Why Social Security Disability Applications Get Denied

If you are like most people who apply for Social Security Disability Insurance (SSDI) or Supplemental Security Income (SSI) you probably had your initial application denied. Over 70% of initial applications for Disability are denied. The sad truth is that most of these denied applications are legitimate claims that will eventually be approved by an administrative law judge if the claimant follows his/her claim all the way through the appeals process. At Jorgensen Law, Over 80% of the clients that we represent are approved for disability benefits when we represent them in a Social Security hearing. Unfortunately, it can often take well over a year to schedule a disability hearing, and you can only request a hearing once you have been denied disability at the initial application level and reconsideration appeal level.

If many of the claims that are denied at the initial application level eventually get approved in a hearing, then why were they denied in the first place?

One reason that so many claims get denied could have something to do with the fact that the Social Security Administration (SSA) and Disability Determination Services (DDS) are understaffed. The work load for a DDS examiner is very high and it often feels like the goal of the examiner is to find a reason not to award you disability benefits.

Another reason that so many claims get denied is often due to poor or mediocre medical records. When the DDS examiner is evaluating your claim, he/she relies heavily on the medical records provided by your treating physicians. If your medical records do not convince the examiner about your inability to work and he/she feels that you are able to engage in a substantial gainful activity, then your claim will be denied.

If your medical records are not available, incomplete, or if they do not address all the symptoms that you listed on your application, then DDS might request you to visit one of their doctors for a Consultative Exam (CE). If this is the case, the DDS will pay for the exam. The purpose of this exam is not to treat your disability but to provide an updated medical record for your disability. If you are asked to go to a CE exam and you fail to do so, then your application might be denied for failure to cooperate.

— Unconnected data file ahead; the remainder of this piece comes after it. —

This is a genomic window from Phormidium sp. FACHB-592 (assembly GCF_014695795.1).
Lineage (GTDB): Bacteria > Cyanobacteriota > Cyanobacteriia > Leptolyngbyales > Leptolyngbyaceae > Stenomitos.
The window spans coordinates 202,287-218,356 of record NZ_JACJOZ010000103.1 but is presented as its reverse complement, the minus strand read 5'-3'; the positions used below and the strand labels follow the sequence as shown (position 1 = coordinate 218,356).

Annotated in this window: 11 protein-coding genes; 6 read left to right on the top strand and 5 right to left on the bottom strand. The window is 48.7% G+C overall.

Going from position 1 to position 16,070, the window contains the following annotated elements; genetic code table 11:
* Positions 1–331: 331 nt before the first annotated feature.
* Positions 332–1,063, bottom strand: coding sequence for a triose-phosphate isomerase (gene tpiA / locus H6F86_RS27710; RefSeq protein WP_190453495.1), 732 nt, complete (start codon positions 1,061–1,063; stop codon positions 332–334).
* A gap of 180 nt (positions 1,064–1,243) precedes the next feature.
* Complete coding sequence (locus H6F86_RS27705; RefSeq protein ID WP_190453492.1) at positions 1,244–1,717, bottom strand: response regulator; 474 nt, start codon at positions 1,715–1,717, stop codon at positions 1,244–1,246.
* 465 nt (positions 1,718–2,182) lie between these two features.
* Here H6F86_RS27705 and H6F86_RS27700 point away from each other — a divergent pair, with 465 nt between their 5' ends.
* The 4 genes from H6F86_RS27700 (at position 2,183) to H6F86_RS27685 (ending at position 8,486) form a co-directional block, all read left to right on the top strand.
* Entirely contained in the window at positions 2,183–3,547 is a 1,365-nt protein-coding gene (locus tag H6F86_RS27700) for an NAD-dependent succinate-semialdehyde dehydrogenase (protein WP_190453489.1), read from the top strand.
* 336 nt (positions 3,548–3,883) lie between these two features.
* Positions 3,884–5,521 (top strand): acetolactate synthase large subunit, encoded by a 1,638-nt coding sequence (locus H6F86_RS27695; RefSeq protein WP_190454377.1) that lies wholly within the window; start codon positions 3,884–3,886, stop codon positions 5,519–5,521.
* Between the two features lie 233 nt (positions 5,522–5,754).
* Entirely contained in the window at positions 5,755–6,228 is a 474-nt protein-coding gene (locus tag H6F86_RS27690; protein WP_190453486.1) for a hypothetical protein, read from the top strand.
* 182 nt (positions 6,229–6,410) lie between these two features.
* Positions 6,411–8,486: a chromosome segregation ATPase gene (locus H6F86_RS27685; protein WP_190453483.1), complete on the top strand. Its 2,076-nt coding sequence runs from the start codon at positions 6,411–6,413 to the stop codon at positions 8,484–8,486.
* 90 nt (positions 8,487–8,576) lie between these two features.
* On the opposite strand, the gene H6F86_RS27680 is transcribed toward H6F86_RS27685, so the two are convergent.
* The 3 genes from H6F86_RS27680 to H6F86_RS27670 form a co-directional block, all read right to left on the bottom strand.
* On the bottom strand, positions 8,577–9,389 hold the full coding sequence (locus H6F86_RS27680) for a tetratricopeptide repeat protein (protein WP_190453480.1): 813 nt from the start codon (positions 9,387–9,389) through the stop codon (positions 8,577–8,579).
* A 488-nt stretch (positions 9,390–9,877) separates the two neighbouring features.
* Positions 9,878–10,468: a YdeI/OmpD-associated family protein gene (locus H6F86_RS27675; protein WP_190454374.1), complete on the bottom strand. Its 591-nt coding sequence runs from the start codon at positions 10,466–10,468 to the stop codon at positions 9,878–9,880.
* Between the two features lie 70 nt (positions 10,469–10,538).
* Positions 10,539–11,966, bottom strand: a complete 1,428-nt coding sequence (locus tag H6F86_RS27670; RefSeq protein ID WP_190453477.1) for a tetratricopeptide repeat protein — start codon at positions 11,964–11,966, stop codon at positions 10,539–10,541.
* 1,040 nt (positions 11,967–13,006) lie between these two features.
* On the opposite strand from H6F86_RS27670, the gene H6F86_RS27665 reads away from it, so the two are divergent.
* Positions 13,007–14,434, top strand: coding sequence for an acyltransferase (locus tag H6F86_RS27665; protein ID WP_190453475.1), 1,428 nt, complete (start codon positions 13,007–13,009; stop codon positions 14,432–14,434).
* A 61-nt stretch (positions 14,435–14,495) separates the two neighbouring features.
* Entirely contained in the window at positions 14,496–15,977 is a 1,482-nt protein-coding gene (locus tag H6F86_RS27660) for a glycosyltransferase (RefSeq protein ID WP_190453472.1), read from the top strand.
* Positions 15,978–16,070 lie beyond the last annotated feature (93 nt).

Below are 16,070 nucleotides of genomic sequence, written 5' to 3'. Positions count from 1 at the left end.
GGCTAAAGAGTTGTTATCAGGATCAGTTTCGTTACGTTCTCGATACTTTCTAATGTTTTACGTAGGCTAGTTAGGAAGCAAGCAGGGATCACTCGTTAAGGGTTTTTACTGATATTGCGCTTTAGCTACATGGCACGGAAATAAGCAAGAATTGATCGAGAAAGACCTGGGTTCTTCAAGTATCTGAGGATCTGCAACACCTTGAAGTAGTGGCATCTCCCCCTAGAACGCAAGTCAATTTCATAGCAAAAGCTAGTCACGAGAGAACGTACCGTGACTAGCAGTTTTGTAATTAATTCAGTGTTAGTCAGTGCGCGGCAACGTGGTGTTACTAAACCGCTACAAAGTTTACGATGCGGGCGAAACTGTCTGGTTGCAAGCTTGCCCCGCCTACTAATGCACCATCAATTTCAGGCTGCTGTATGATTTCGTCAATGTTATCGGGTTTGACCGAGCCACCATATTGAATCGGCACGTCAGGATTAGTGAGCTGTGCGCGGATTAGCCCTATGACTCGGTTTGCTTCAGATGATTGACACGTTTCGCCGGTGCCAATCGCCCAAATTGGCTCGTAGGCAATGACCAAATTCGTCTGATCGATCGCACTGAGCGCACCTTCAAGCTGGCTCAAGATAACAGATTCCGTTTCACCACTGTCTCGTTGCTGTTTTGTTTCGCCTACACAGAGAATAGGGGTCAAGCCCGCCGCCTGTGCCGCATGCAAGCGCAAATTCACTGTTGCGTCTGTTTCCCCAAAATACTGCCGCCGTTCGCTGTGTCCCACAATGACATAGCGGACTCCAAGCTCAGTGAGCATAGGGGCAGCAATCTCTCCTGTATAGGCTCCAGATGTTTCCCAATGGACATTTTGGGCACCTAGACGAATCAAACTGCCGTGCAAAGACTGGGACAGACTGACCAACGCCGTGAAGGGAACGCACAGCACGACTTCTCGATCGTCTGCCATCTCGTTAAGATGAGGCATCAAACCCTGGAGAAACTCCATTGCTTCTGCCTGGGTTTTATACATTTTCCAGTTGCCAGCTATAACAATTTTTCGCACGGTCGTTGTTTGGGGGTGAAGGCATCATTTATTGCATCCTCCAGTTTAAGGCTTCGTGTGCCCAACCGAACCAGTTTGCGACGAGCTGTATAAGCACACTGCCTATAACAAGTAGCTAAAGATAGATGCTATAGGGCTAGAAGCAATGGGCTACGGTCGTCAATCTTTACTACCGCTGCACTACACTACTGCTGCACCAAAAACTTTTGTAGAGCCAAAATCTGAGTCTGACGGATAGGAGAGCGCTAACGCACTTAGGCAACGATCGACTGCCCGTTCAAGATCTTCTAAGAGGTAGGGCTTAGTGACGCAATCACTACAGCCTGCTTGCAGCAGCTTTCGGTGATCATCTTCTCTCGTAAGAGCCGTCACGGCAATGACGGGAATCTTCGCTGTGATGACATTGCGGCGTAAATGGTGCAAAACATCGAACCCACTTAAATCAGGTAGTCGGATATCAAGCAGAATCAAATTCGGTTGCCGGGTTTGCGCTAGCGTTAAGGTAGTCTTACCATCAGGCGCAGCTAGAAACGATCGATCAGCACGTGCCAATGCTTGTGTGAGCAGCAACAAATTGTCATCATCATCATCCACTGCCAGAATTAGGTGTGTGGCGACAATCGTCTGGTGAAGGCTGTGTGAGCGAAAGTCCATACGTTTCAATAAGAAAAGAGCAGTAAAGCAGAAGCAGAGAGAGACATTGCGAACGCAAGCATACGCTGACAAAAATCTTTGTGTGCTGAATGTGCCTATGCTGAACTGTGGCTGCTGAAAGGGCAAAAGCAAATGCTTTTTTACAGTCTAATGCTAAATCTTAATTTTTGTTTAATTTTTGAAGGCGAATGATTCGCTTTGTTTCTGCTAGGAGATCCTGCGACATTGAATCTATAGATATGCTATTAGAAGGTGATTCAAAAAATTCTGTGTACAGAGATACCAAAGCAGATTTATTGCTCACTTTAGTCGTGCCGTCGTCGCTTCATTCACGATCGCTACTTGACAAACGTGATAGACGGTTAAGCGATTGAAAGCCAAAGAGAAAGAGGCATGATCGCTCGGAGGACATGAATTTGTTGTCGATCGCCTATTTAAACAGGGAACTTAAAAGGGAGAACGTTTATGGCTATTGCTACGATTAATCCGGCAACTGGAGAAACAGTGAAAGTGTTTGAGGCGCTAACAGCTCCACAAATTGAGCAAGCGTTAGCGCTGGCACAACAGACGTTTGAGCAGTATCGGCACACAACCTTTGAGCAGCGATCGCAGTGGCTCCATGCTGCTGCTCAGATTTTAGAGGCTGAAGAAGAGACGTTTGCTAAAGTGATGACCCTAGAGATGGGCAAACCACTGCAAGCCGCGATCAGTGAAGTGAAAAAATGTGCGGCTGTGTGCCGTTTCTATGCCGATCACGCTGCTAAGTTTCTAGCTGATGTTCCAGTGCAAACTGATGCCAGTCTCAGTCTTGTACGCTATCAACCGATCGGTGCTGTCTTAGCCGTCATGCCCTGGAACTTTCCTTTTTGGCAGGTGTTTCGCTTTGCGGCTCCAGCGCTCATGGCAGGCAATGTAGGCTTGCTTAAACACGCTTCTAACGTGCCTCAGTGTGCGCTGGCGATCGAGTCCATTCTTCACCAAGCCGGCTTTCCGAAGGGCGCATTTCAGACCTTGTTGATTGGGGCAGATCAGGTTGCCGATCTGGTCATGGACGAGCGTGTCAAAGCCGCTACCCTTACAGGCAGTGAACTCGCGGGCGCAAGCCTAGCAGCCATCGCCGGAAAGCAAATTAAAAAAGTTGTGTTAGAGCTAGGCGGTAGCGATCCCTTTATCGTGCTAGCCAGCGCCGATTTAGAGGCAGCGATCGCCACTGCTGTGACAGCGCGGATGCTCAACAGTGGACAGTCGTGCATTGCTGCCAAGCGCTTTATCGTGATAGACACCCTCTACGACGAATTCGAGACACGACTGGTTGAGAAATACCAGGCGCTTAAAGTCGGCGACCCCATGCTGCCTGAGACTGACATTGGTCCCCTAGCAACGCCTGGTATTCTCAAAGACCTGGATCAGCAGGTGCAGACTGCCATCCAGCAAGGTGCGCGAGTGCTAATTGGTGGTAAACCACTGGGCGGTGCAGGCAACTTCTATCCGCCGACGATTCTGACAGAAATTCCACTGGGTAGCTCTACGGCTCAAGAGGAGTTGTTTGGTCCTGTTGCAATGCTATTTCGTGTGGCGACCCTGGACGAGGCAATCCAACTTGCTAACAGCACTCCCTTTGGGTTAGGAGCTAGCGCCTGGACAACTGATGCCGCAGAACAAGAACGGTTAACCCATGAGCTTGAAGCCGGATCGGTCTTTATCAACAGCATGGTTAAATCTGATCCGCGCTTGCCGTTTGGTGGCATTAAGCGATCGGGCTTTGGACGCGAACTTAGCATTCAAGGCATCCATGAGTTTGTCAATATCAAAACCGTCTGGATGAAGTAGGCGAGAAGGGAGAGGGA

Many people who apply for disability are not working and have limited or no income. Because of this, a disabled person might stop going to the doctor and will sometimes even stop taking their medication because they can’t afford it. This looks very bad in the eyes of the DDS examiner. If you have not been going to the doctor recently, or if you have stopped taking your medication, the DDS examiner might mistakenly think that you must be getting better and will deny your disability claim.

Regardless of why your disability application is denied, the good news is that you can still win your disability claim. Applying for Social Security Disability can be stressful and take a long time. If you get denied benefits, don’t give up. For experienced legal representation and an aggressive pursuit of your SSDI or SSI claims, contact Jorgensen Law. For assistance, schedule a free consultation at our office by calling (866) 587.9176.

With Social Security Disability (SSDI) and SSI office locations in San Diego, Los Angeles, and Riverside, we represent clients throughout the state of California. Some of the cities that are served by our offices in the Southern California area include: Santa Ana, Fontana, Orange County, Oceanside, Santa Clarita, San Clemente, Ontario, Garden Grove, Pomona, Torrance, Pasadena, Palmdale, Corona, Lancaster, Escondido, Orange, Fullerton, Chula Vista, El Monte, Simi Valley, Inglewood, Costa Mesa, Downey, West Covina, Norwalk, Ventura, Burbank, Victorville, Carlsbad, South Gate, El Cajon, Mission Viejo, Temecula and Murrieta.